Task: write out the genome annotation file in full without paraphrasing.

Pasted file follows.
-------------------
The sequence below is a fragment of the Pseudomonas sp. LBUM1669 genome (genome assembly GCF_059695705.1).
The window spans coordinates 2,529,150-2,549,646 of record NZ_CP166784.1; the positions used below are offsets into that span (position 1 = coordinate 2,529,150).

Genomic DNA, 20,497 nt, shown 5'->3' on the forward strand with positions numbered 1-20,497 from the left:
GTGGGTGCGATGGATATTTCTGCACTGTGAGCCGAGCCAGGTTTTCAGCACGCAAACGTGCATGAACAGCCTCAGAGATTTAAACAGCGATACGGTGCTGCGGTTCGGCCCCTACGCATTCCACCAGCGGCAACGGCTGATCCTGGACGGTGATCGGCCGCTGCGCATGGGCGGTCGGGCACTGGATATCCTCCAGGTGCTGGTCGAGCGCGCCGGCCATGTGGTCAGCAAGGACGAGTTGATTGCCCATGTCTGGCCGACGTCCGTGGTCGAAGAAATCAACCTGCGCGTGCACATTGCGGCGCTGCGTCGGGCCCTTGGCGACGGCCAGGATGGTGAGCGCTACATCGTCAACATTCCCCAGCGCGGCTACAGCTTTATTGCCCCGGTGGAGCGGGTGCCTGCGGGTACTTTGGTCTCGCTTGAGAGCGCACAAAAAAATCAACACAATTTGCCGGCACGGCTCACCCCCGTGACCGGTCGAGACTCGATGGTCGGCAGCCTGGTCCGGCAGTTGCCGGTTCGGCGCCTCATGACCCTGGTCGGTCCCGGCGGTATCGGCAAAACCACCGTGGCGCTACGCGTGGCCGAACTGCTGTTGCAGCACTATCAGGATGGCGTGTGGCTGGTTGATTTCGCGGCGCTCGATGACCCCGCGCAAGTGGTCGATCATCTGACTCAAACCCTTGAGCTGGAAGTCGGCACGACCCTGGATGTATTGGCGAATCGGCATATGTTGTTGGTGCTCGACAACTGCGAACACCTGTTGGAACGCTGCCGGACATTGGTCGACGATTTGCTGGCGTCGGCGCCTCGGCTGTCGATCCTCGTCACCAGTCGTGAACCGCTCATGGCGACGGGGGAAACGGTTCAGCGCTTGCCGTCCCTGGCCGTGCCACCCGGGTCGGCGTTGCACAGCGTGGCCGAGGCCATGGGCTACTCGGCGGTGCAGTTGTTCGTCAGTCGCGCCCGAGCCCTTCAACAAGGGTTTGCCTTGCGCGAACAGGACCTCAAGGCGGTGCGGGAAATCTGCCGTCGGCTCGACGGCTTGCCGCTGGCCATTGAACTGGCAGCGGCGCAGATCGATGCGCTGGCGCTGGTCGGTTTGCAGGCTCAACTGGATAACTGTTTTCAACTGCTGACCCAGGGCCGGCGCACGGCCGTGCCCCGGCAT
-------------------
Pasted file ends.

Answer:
The sequence below is a fragment of the Pseudomonas sp. LBUM1669 genome (genome assembly GCF_059695705.1).
The window spans coordinates 2,529,150-2,549,646 of record NZ_CP166784.1; the positions used below are offsets into that span (position 1 = coordinate 2,529,150).

Genomic DNA, 20,497 nt, shown 5'->3' on the forward strand with positions numbered 1-20,497 from the left:
GTGGGTGCGATGGATATTTCTGCACTGTGAGCCGAGCCAGGTTTTCAGCACGCAAACGTGCATGAACAGCCTCAGAGATTTAAACAGCGATACGGTGCTGCGGTTCGGCCCCTACGCATTCCACCAGCGGCAACGGCTGATCCTGGACGGTGATCGGCCGCTGCGCATGGGCGGTCGGGCACTGGATATCCTCCAGGTGCTGGTCGAGCGCGCCGGCCATGTGGTCAGCAAGGACGAGTTGATTGCCCATGTCTGGCCGACGTCCGTGGTCGAAGAAATCAACCTGCGCGTGCACATTGCGGCGCTGCGTCGGGCCCTTGGCGACGGCCAGGATGGTGAGCGCTACATCGTCAACATTCCCCAGCGCGGCTACAGCTTTATTGCCCCGGTGGAGCGGGTGCCTGCGGGTACTTTGGTCTCGCTTGAGAGCGCACAAAAAAATCAACACAATTTGCCGGCACGGCTCACCCCCGTGACCGGTCGAGACTCGATGGTCGGCAGCCTGGTCCGGCAGTTGCCGGTTCGGCGCCTCATGACCCTGGTCGGTCCCGGCGGTATCGGCAAAACCACCGTGGCGCTACGCGTGGCCGAACTGCTGTTGCAGCACTATCAGGATGGCGTGTGGCTGGTTGATTTCGCGGCGCTCGATGACCCCGCGCAAGTGGTCGATCATCTGACTCAAACCCTTGAGCTGGAAGTCGGCACGACCCTGGATGTATTGGCGAATCGGCATATGTTGTTGGTGCTCGACAACTGCGAACACCTGTTGGAACGCTGCCGGACATTGGTCGACGATTTGCTGGCGTCGGCGCCTCGGCTGTCGATCCTCGTCACCAGTCGTGAACCGCTCATGGCGACGGGGGAAACGGTTCAGCGCTTGCCGTCCCTGGCCGTGCCACCCGGGTCGGCGTTGCACAGCGTGGCCGAGGCCATGGGCTACTCGGCGGTGCAGTTGTTCGTCAGTCGCGCCCGAGCCCTTCAACAAGGGTTTGCCTTGCGCGAACAGGACCTCAAGGCGGTGCGGGAAATCTGCCGTCGGCTCGACGGCTTGCCGCTGGCCATTGAACTGGCAGCGGCGCAGATCGATGCGCTGGCGCTGGTCGGTTTGCAGGCTCAACTGGATAACTGTTTTCAACTGCTGACCCAGGGCCGGCGCACGGCCGTGCCCCGGCAT